The haemoglobin molecule as a model drug receptor
It is nearly a century since Langley (1878) suggested that there might be a substance in nerves or glands with which atropine and pylocarpine could combine. He was studying salivary secretion, and was attempting to interpret his observations according to the concepts of Guldberg and Waage (1864), who had recently proposed the Law of Mass Action. This Law was very attractive to Langley because it allowed him to formulate his ideas quantitatively, and many investigations of drug action have been interpreted along similar lines during the past 100 years. Such work may all be regarded as the logical extension of Langley’s pioneering studies, and it is appropriate that he should be remembered at this Symposium on Drug Action at the Molecular Level.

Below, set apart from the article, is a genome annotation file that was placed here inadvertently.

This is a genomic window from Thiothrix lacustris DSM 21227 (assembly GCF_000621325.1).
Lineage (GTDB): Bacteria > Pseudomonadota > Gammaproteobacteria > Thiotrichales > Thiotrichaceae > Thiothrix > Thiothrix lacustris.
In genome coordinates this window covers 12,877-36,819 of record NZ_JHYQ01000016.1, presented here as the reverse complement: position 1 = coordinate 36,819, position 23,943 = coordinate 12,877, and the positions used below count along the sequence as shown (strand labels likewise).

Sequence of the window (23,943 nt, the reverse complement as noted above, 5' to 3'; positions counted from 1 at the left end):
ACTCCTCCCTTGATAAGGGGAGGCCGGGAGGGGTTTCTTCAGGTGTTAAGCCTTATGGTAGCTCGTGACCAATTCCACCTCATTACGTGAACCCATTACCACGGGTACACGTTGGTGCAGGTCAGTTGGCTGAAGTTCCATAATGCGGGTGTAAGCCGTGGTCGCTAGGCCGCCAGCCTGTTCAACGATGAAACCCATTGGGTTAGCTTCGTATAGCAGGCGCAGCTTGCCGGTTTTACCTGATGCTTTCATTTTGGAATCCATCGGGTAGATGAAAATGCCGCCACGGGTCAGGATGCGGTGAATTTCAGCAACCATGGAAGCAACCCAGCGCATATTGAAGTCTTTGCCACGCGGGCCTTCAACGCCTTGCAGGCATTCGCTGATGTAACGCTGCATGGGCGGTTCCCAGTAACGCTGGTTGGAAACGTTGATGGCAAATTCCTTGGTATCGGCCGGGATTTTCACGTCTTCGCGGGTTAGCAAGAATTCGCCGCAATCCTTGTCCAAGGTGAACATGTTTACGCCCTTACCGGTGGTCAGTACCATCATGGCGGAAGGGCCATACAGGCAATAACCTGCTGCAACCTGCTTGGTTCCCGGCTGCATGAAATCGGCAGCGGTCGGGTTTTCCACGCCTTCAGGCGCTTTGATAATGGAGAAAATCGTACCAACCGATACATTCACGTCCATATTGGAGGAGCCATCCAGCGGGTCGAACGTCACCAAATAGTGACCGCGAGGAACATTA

KeywordsElectron Spin Resonance Receptor Site Dissociation Curve Oxygen Affinity Beta Chain
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